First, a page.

Human alveolar adenocarcinoma epithelial cells, A549, and human bronchial epithelial (HBE) cells were from ATCC (Manassas, VA). A549 cells were grown in Dulbecco's modified Eagle's medium containing 10% FBS and antibiotics (Invitrogen, Carlsbad, CA). The HBE cells were grown in Airway Epithelial Cell Basal Medium supplemented with the Bronchial Epithelial Cell Growth Kit (ATCC). Cell cultures were maintained in humidified incubators (5% CO2, 95% air) at 37°C. Cells grown to 60–80% confluence were exposed to 250 ppm CO in air containing 5% CO2 in exposure chambers, as previously described (6). For hyperoxia/CO treatments, the A549 cells were grown to 95% confluence, changed to fresh medium, and transferred to an incubator chamber (Billups-Rothenberg, San Diego, CA) containing a hyperoxic atmosphere (95% O2 and 5% CO2) in the absence or presence of CO (250 ppm) (18). Control cells were cultured in standard tissue culture conditions (95% room air, 5% CO2).
All animals were housed in accordance with guidelines from the American Association for Laboratory Animal Care. The Animal Research Committee of Brigham and Women's Hospital approved all protocols. C57Bl/6 mice (8–10 wk old; Charles River, Germantown, NY) were exposed to air or air containing CO (250 ppm; AirGas, Boston, MA) in modular exposure chambers as described (6).
Whole-cell extracts were prepared for Western analysis, as previously described (18). The anti-LC3B and anti–β-actin were from Sigma, and the anti–caspase-3, cleaved form, was from Cell Signaling Technology (Danvers, MA).
Cell viability was determined by crystal violet staining (26).
Lactate dehydrogenase (LDH) release was measured using a commercially available assay (Cytotoxicity Detection Kit; Roche Molecular Biochemicals, Indianapolis, IN). After gentle agitation, 200 μl of medium were removed at various times to be used for the assay. The samples were incubated (30 min) with buffer containing nicotinamide adenine dinucleotide (NAD+), lactate, and tetrazolium. LDH converts lactate to pyruvate, generating NAD+ reduced. The NAD+ reduced then reduces tetrazolium (yellow) to formazan (red), which was detected by absorbance at 490 nm.
A549 cells were seeded at 1 × 105 cells per well in 12-well dishes. After 24 hours, each well was approximately 80–90% confluent. The media were changed to opti-MEM media (Invitrogen) for 3 hours. GFP-LC3B expression plasmid (2 μg) or LC3B siRNA (40 nmol/ml) was incubated with Lipofectamine LTX (Invitrogen) for 1 hour and then added to each well. After 6–8 hours, the media were aspirated and complete growth media were replaced in each well. Exposure to CO and/or hyperoxia was initiated 24 hours after transfection.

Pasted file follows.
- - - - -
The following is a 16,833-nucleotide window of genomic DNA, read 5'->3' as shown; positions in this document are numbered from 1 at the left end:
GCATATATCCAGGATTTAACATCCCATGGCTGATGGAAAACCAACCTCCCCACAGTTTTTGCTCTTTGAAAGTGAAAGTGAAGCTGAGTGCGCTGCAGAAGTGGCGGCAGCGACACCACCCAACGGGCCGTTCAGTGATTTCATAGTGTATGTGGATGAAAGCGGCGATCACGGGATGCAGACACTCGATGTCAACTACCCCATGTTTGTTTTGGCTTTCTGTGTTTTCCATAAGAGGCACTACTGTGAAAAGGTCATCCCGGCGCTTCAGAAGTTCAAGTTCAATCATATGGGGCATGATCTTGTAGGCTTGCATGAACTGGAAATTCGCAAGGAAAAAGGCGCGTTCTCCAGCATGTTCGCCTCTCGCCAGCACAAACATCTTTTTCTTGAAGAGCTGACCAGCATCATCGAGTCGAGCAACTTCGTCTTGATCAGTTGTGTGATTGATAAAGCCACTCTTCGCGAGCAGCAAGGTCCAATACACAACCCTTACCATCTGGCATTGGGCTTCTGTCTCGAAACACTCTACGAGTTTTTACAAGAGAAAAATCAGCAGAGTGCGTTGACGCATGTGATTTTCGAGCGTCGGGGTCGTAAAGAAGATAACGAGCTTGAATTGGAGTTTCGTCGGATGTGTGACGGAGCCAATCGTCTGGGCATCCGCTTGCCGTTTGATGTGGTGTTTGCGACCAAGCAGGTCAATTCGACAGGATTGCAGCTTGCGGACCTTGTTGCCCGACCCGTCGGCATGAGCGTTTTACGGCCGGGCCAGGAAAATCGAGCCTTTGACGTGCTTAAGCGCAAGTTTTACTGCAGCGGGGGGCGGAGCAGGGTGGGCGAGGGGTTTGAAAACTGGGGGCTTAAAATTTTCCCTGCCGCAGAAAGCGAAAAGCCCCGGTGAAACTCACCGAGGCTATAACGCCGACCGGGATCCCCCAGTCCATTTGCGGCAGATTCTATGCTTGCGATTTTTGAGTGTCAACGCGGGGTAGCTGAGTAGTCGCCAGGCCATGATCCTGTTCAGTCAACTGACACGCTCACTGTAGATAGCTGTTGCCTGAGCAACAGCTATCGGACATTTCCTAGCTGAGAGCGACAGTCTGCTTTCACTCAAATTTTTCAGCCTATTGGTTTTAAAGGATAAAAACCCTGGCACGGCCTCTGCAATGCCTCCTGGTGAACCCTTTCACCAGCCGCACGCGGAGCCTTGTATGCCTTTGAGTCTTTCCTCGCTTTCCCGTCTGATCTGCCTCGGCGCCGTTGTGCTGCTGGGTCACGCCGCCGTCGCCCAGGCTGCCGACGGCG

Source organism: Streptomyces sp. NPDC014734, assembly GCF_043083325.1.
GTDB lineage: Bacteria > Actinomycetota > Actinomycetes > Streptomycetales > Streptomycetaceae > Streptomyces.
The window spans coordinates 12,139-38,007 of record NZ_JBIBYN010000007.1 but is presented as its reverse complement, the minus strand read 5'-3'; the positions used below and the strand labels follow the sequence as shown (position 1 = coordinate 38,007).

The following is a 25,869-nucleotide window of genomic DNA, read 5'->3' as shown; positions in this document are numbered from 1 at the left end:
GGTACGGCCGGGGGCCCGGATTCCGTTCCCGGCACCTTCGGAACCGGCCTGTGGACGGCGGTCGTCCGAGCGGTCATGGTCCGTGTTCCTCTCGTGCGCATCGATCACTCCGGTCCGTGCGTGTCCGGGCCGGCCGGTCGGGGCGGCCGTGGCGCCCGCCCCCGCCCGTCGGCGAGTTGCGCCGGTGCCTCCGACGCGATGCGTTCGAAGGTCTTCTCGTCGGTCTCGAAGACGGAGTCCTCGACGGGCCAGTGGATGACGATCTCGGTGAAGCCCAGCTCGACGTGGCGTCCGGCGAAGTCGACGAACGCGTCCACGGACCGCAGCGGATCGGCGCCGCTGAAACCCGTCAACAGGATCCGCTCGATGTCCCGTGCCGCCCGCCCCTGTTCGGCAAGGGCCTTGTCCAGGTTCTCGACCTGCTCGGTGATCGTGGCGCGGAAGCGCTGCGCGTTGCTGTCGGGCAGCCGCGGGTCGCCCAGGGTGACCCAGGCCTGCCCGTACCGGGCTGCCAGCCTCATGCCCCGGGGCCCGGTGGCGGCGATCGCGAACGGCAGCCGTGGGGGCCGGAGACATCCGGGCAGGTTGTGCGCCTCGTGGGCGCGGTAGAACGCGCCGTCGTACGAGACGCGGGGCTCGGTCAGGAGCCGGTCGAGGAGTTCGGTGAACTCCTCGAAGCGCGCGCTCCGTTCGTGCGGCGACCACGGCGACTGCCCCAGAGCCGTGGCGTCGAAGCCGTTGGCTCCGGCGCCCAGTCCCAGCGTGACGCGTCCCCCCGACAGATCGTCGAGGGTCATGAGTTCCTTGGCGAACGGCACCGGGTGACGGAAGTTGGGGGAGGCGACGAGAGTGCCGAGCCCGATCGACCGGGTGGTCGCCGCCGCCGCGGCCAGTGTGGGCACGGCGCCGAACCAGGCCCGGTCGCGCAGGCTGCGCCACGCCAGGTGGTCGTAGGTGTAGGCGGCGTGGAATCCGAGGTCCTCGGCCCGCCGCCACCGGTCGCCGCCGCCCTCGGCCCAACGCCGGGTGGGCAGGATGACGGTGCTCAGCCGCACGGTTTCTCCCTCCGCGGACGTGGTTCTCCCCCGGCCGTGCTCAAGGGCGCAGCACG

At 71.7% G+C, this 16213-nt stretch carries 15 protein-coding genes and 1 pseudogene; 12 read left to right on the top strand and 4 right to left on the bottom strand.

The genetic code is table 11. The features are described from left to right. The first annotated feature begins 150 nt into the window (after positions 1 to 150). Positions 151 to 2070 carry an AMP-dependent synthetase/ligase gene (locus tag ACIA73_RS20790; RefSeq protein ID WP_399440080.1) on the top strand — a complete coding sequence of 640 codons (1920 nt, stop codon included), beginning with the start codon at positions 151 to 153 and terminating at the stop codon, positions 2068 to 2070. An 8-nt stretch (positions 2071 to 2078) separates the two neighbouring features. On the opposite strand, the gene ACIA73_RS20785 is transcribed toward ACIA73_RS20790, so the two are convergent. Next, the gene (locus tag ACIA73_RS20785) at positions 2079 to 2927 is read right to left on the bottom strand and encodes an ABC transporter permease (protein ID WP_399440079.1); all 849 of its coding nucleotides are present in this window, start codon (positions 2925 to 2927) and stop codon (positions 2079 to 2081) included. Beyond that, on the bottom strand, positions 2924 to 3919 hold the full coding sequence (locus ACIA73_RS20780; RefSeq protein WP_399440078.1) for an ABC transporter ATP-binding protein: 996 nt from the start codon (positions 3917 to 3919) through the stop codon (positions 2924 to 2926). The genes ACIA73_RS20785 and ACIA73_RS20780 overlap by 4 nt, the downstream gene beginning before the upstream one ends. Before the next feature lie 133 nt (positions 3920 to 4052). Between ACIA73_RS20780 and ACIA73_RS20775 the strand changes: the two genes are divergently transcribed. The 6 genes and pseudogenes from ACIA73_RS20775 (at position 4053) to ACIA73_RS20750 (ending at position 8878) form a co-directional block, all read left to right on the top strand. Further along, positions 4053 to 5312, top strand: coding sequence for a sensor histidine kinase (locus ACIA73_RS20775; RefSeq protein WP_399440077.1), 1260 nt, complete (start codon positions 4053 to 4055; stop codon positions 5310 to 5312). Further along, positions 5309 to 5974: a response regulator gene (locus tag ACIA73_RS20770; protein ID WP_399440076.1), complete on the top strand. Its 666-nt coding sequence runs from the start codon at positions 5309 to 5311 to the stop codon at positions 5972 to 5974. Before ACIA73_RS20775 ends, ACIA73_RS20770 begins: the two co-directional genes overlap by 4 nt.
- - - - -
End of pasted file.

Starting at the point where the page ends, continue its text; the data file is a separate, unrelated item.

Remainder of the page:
Electron microscopy and confocal microscopy were performed as previously described (27).
Cells were grown to 80% confluence. MitoSOX (Invitrogen) was added to cell cultures at a final concentration of 5 μM. After 30-minute incubation, the cells were washed three times with PBS and then exposed to CO for the indicated intervals. MitoSOX fluorescence was detected by flow cytometry.
Results are expressed as means (±SE) from at least three independent experiments. Differences in measured variables between experimental and control groups were assessed by using the Kruskal-Wallis test. Statistically significant differences were accepted at a P value less than 0.05.
To examine the potential of CO to induce the autophagic pathway in vivo, C57BL/6 mice were exposed to CO (250 ppm) for up to 72 hours. Lung tissue homogenates were harvested at 24 and 72 hours, and immunoblotted using an antibody against autophagic protein LC3B. CO inhalation induced time-dependent increases of total LC3B expression and increased the accumulation of its active form (LC3B-II) in mice (Figure 1A). Quantification of Western immunoblots revealed that the total expression of LC3B increased two- to threefold in the mouse lung during 24–72 hours of continuous CO exposure (Figure 1B). These results identify the activation of autophagic protein LC3B as an inducible response to CO exposure in the lung.
We examined the expression of autophagic markers in human epithelial cells during CO exposure (250 ppm) in vitro. CO exposure induced time-dependent increases of total LC3B expression and the accumulation of its active form (LC3B-II) in A549 cells, with an apparent maximum at 24 hours (Figure 2A). However, CO did not affect the expression of autophagic proteins, Atg5, Beclin 1, and Atg7, in these cells (data not shown). CO exposure (250 ppm, 24 h) induced the formation of GFP-LC3 puncta, a gold-standard marker of autophagosome formation (20), relative to air exposure alone, in GFP-LC3–transfected A549 cells (Figure 2B). Quantification of these results revealed a three- to fourfold increase in the percentage of cells with GFP puncta after CO exposure relative to air exposure (Figure 2B, right panel).
We also examined the response in primary HBE cells. CO exposure (250 ppm) induced time-dependent increases of total LC3B expression and the accumulation of both LC3B-I and LC3B-II in HBE cells, with an apparent maximum at 24 hours (Figure 2C). Exposure to high oxygen concentrations (hyperoxia; 95% O2, 0–24 h) elicited a comparable response in HBE cells with similar kinetics (Figure 2D). During extended exposures to CO (250 ppm), the accumulation of LC3B-II (active form) was sustained for up to 72 hours (Figure 2E). On the other hand, although hyperoxia acutely induced LC3B conversion, the response decayed in a time-dependent fashion with extended exposure up to 72 hours. In HBE cells treated with hyperoxia in the presence of 250 ppm CO, the accumulation of LC3B-II was sustained, with an apparent maximum at 72 hours continuous exposure (Figure 2E).
We also investigated morphological indices of autophagy in CO-treated epithelial cells. CO exposure resulted in increased formation of immature and degradative AVs after 24-hour exposure in A549 epithelial cells, as detected by transmission electron microscopy (Figure 3A). Quantification of electron micrographs revealed approximately threefold increases in total autophagosome number in CO-exposed A549 cells relative to cells exposed to room air (Figure 3B).